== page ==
Additional Coordinated Programs
Innovation and Product Development for Aging Users
The work packages of the InnoAge project cover a comprehensive range of topics related to innovation and product development for aging users comprising the macro (markets in national economies) and micro-level (the individual user). Moreover, projects cover the product lifecycle divided into the two major phases of innovation and diffusion.
- WP1 focuses on the market level along product innovation and the early phases of diffusion of a product.
- WP3 and WP4 analyze characteristics and behavior of the individual users and therefore focus on the micro level.
- WP2 analyzes the meso-level of user networks. These user networks are an important link to transfer findings from the micro level to the macro level and back.
- WP5 combines the micro and meso level in the diffusion phase by simulating the behavior of individual users in networks during the diffusion phase.
This simulation could potentially be extended to the diffusion on the macro level or to user innovators on the micro level.
Finally, a further (external working package) focuses on the determinants of job satisfaction in aging workforces.
Learn more on our projectwebsite: https://www.tuhh.de/innoage/.
Hamburg Excellence Initiative
More than €7.8 million in funding for research in the fields of Life Sciences and Materials Science
The TUHH emerged successful from the Hamburg State competition for the promotion of excellent basic research. Both projects it submitted in April will receive funding of more than €2 million a year for the next three and a half years. This success in the first round of the State Excellence Initiative improves the TUHH’s chances of participating in the near future in nationwide programs to promote top-rate research.
“It is a great result for the TUHH to have both of its proposals funded as part of the state initiative, and a distinction for our scientists,” said TUHH President Professor Dr.-Ing. Edwin Kreuzer. It also showed that with its new policy of focusing on forward-looking fields of research TUHH was on the right path, he added.
Researchers in the Fundamentals for synthetic biological systems cluster are hoping to make a breakthrough in biotechnology by developing more effective processes of producing, for example, chemicals and biopharmaceuticals. Eight TUHH researchers are working in this field with colleagues from the University of Hamburg and the European Molecular Biology Laboratory (EMBL) at DESY. Their objective is on the one hand to optimize existing metabolic processes and on the other to develop new, synthetic metabolic processes for the biotechnological production of, for instance, new types of medicines or regenerative energy sources. The researchers hope, for example, to make a breakthrough in synthesizing hydrogen from biomass to fuel cars. This establishes a new field of research at TUHH, at the interface of life sciences and engineering, and could revolutionize biotechnology and life sciences altogether. The researchers involved believe that the significance of this new field of research into synthetic system biotechnology is comparable with that of the development of semiconductor technology for electro- and information technology.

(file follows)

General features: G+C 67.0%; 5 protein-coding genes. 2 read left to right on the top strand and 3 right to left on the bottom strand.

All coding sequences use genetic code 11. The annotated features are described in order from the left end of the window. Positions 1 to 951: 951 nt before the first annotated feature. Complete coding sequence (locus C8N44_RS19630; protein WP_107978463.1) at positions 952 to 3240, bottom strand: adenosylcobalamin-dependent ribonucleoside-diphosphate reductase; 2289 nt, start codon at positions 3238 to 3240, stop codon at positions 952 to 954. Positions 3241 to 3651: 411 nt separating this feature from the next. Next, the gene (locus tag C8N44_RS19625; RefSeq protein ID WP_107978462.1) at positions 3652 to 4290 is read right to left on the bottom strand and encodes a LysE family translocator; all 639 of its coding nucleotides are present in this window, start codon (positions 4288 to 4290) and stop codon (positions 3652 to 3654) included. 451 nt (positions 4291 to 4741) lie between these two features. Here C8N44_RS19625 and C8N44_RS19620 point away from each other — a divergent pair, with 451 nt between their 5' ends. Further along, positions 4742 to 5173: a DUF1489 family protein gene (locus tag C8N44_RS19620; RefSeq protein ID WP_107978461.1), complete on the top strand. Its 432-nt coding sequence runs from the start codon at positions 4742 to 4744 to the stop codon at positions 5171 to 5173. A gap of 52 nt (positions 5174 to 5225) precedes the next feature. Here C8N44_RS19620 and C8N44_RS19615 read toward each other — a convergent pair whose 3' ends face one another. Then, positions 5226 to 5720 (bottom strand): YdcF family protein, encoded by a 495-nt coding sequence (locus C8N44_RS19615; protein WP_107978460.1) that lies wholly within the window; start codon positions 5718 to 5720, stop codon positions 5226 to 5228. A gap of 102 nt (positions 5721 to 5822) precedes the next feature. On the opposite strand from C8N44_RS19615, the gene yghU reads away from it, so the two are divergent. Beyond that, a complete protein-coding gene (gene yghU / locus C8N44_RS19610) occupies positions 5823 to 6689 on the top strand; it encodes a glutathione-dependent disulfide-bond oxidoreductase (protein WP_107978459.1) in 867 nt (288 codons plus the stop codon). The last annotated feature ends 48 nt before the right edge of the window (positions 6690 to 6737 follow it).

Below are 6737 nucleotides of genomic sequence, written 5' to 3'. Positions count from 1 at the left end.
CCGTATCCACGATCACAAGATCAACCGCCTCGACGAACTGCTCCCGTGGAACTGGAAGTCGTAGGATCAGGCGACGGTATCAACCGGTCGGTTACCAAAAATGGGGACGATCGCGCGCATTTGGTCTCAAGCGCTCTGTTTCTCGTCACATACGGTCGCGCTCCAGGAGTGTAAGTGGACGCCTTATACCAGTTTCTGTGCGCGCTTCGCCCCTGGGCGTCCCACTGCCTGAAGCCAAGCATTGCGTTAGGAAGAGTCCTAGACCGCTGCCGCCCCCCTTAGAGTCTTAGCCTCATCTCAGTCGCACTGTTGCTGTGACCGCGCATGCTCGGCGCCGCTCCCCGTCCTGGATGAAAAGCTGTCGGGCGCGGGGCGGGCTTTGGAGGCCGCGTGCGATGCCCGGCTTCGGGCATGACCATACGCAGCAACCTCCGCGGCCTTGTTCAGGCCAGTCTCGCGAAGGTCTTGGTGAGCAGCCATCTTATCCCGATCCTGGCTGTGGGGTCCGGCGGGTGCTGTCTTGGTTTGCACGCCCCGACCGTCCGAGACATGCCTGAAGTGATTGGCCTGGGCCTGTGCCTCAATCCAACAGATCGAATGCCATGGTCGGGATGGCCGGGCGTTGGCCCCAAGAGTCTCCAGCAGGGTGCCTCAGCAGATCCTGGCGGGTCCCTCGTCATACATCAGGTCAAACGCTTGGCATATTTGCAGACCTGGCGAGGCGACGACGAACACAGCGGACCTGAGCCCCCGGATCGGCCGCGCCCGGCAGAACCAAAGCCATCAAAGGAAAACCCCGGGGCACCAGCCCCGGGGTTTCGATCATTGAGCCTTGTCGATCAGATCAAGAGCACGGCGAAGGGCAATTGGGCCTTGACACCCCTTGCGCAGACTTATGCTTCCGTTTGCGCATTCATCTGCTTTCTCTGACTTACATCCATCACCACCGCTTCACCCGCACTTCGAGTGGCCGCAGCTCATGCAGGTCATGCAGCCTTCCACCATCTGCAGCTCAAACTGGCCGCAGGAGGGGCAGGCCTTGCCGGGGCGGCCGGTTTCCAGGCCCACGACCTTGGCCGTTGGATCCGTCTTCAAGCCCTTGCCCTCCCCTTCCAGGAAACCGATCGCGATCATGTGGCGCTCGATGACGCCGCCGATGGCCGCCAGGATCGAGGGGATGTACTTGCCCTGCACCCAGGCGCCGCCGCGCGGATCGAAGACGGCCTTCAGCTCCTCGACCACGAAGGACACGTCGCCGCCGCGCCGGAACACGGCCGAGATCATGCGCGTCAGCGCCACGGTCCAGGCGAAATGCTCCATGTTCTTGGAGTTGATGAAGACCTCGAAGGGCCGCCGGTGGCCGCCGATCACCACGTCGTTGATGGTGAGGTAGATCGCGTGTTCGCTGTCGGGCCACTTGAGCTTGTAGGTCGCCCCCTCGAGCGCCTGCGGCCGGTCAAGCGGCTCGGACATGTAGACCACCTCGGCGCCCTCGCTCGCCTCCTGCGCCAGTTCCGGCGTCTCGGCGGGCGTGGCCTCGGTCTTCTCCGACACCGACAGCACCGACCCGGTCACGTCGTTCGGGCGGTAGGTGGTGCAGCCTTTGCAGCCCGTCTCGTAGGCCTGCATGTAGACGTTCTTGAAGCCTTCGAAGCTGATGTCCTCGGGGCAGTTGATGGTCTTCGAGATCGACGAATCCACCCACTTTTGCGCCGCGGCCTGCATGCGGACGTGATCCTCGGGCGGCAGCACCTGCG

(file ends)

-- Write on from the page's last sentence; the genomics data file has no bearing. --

“The linking of chemistry, biology and engineering sciences in this cluster is unique and will pave the way for a successful application to the next National Excellence Initiative,” said the cluster coordinator, Professor Dr. An-Ping Zeng. Professor Zeng, a bioengineer, is Head of the TUHH Institute for Bioprocess and Biosystems Engineering. He is an internationally acknowledged expert in the as yet young discipline of systems biology.
Researchers in the Integrated Material Systems cluster are looking for tailor-made materials for industrial lightweight construction. The objective of this state excellence cluster applied for jointly by the TUHH, the GKSS research centers, DESY, and the University of Hamburg, is to develop completely new kinds of composite materials made from polymers, ceramics and metals. In doing so, nanostructures will be implemented in macroscopic components. The aim is to develop materials with completely new properties, properties that it has so far been impossible to combine, for example extreme hardness with the greatest possible degree of ductile malleability. Such materials would be ideal, for example, for making false teeth. They could also be used in aviation. The coordinator of this cluster project is Professor Dr.-Ing. Gerold Schneider, Head of the Institute for Advanced Ceramics at the TUHH.
Materials and material technologies form the basis of a strong-selling one billion euro industry in Germany. Among the most important branches of industry in the Hamburg metropolitan region and the neighboring federal states of North Germany are the aviation and automotive industries, the wind power industry and the Port of Hamburg, where lightweight structural components play a key role.